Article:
Submitted by Milica on Sun, 2005-04-24 16:11
A newly-discovered bas-relief may be the first known self-portrait of Renaissance artist Michelangelo.
Submitted by Milica on Sat, 2005-04-16 16:13
Researchers working on the Medici crypt in Florence, Italy are puzzled. The tiny body discovered in the tomb of Filippino, the four-year-old son of Grand Duke Francesco I, was that of an infant.
Submitted by Milica on Sat, 2005-03-05 11:24
Columnist Vincent D. Balitas reviews a new book on Elizabethan playwright Christopher Marlowe for the Washington Times.
Submitted by Milica on Fri, 2005-03-04 18:01
In Heritage & Culture reporter Brendan O'Brien looks at the history and influence of the remnants of the Spanish Armada shipwrecked by a storm in the Irish Sea.
Submitted by Milica on Tue, 2005-03-01 15:17
New York Times reviewer Allan Kozinn looks at medieval music quartet, the Orlando Consort, who appeared at Columbia University in a recent concert.
Submitted by Milica on Thu, 2005-02-24 19:29
The restoration of a renaissance painting, "The Adoration of the Christ Child," may have solved a mystery by revealing a fingerprint and stylistic touches that could tie the work to Leonardo Da Vinci.
Submitted by Karen on Sun, 2005-02-20 12:35
"The Armored Horse in Europe, 1480–1620" will be on display at the Arthur Ochs Sulzberger Gallery of the Metropolitan Museum of Art through January 15, 2006.
Submitted by Karen on Mon, 2005-02-07 20:21
"Spain in the Age of Exploration 1492-1819" will be on display at the Norton Museum of Art, in West Palm Beach, Florida, through May 1, 2005.
Submitted by Karen on Mon, 2005-02-07 12:30
This article discusses the Richard III Society, "a quiet army" that is "fighting to clear his good name," and also mentions the De Vere Society and other such organizations.
Submitted by JaneStockton on Fri, 2005-02-04 16:11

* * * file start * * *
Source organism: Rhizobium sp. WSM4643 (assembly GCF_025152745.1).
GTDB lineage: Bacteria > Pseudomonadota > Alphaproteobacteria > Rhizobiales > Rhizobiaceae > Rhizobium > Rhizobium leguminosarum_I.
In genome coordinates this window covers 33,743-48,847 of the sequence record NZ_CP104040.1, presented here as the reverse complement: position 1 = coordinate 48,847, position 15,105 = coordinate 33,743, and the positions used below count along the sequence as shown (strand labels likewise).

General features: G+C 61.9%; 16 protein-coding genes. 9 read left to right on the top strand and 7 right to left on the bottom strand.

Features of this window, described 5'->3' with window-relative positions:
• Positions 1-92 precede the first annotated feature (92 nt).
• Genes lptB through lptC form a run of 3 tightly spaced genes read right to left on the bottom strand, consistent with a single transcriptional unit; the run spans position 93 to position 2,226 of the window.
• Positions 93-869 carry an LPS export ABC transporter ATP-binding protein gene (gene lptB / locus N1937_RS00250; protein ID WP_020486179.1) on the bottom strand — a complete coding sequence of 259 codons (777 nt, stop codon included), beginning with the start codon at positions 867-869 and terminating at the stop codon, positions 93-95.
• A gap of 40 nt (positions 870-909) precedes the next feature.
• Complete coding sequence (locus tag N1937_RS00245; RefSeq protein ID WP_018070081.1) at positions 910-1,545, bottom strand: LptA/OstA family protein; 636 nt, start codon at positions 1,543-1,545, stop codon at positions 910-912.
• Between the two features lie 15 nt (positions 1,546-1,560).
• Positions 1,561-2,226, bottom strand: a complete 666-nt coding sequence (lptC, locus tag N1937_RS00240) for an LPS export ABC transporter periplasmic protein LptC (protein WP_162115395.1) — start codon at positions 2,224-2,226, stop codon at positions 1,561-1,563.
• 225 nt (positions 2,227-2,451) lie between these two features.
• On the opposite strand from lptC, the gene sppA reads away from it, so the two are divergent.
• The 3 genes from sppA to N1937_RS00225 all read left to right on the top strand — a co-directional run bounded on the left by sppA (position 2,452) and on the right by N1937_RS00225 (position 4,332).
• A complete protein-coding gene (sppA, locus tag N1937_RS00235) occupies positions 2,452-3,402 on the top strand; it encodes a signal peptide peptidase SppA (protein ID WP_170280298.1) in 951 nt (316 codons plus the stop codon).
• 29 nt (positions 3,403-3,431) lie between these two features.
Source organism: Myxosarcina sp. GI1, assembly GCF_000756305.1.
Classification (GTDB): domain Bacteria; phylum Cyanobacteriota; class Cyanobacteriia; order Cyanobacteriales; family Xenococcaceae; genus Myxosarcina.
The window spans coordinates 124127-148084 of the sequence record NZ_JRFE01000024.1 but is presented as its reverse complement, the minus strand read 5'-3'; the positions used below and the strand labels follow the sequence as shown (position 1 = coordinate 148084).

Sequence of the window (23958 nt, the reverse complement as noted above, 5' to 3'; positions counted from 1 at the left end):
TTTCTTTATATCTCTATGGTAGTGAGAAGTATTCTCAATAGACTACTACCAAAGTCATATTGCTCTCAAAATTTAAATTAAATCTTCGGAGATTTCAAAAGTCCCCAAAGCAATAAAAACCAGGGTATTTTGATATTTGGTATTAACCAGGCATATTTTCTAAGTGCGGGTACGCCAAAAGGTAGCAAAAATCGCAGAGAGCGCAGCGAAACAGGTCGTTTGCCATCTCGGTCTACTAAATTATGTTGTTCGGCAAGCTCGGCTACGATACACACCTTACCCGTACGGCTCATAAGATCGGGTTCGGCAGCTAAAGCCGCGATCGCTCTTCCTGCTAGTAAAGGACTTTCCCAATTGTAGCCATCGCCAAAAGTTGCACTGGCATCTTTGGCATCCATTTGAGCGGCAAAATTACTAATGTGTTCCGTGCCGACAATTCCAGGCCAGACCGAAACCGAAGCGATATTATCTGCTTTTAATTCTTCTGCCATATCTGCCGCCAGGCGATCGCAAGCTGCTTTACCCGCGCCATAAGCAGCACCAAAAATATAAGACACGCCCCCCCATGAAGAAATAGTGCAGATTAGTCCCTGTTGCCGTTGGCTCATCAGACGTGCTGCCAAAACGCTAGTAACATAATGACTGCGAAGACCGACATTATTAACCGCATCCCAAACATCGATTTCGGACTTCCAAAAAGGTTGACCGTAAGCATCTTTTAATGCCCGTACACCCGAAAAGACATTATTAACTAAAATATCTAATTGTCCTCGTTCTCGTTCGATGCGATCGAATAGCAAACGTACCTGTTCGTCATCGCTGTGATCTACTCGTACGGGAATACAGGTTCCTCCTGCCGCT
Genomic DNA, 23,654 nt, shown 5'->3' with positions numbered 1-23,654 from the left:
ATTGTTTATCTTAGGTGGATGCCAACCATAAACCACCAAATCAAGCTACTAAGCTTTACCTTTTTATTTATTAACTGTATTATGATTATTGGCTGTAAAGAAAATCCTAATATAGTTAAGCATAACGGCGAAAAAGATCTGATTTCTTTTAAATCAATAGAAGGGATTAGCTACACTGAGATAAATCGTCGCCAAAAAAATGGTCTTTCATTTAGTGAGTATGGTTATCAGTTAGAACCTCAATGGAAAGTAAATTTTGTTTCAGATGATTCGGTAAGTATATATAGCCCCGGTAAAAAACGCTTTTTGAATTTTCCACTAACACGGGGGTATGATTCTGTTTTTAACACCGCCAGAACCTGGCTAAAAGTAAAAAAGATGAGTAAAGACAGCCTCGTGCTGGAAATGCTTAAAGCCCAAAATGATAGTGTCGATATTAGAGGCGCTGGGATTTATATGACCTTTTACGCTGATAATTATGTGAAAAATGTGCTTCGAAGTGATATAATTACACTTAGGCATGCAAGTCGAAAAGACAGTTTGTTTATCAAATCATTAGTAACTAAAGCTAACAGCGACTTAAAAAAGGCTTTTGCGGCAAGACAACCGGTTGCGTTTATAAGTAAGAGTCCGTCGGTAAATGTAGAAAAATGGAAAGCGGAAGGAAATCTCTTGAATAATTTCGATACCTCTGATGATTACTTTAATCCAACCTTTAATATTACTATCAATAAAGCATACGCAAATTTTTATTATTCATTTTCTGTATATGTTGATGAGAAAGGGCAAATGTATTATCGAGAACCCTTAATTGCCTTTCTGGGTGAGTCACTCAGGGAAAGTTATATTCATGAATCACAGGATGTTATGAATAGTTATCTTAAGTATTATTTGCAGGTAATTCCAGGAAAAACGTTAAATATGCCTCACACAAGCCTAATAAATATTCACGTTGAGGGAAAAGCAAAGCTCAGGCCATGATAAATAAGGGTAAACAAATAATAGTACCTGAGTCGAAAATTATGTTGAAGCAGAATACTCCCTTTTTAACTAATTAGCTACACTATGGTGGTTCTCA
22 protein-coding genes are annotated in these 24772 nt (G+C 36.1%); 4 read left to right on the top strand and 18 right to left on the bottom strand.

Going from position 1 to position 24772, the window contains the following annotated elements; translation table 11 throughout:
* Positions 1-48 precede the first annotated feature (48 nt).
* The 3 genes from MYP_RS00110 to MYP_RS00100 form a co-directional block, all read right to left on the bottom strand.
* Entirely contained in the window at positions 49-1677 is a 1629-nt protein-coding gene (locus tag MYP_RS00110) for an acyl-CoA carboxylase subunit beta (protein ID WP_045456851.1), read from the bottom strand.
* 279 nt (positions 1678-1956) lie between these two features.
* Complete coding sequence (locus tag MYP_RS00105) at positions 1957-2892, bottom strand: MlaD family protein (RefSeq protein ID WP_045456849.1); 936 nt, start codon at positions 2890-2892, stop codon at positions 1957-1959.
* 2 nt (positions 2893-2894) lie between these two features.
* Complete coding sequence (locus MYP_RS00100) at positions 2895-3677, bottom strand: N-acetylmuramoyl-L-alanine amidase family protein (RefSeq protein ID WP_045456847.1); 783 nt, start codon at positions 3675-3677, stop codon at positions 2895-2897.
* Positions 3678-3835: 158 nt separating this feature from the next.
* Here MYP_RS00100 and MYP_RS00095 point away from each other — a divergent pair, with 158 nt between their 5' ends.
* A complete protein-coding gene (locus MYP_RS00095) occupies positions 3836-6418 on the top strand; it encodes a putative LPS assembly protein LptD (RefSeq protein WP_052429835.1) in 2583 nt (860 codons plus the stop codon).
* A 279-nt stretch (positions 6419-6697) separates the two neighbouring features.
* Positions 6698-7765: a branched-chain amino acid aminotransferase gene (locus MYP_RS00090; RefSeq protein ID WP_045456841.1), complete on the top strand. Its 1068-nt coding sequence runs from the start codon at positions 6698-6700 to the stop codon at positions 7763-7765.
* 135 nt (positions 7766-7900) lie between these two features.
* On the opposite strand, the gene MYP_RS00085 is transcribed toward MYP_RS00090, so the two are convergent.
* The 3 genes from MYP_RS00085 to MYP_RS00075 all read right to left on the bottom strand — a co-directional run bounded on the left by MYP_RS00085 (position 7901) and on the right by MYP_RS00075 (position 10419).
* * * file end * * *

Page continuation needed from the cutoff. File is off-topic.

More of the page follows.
Secret excavations have uncovered a rare Tudor garden which has lain hidden for over 500 years close to Carew Manor in Beddington.
Submitted by Milica on Fri, 2005-01-21 14:01
A new study of the writings of William Shakespeare leads researchers to believe the bard may have had syphilis.
Submitted by Anonymous on Fri, 2005-01-14 13:06
A laboratory once used by Leonardo da Vinci for his research into the natural sciences, but later sealed off by adjacent construction, has been found at a monastery next to the Basilica of the Santissima Annunziata, in Florence, Italy.
Submitted by Karen on Sun, 2005-01-09 12:32
Prince Charles has offered some plants from his Highgrove estate for a proposed Elizabethan garden at a cottage in Cornwall, said to be the family home of Sir Francis Drake's first wife.
Submitted by Milica on Thu, 2004-12-23 18:56
A chemist working for Washington's National Gallery of Art may have discovered the secret to the bright, translucent colors of European Renaissance paintings: ground glass.
Submitted by Milica on Sat, 2004-12-18 19:20
England's National Portrait Gallery has added a rare porait of Thomas Howard, 4th Duke of Norfolk, to its collection. Howard was a powerful courtier during the reign of Elizabeth I.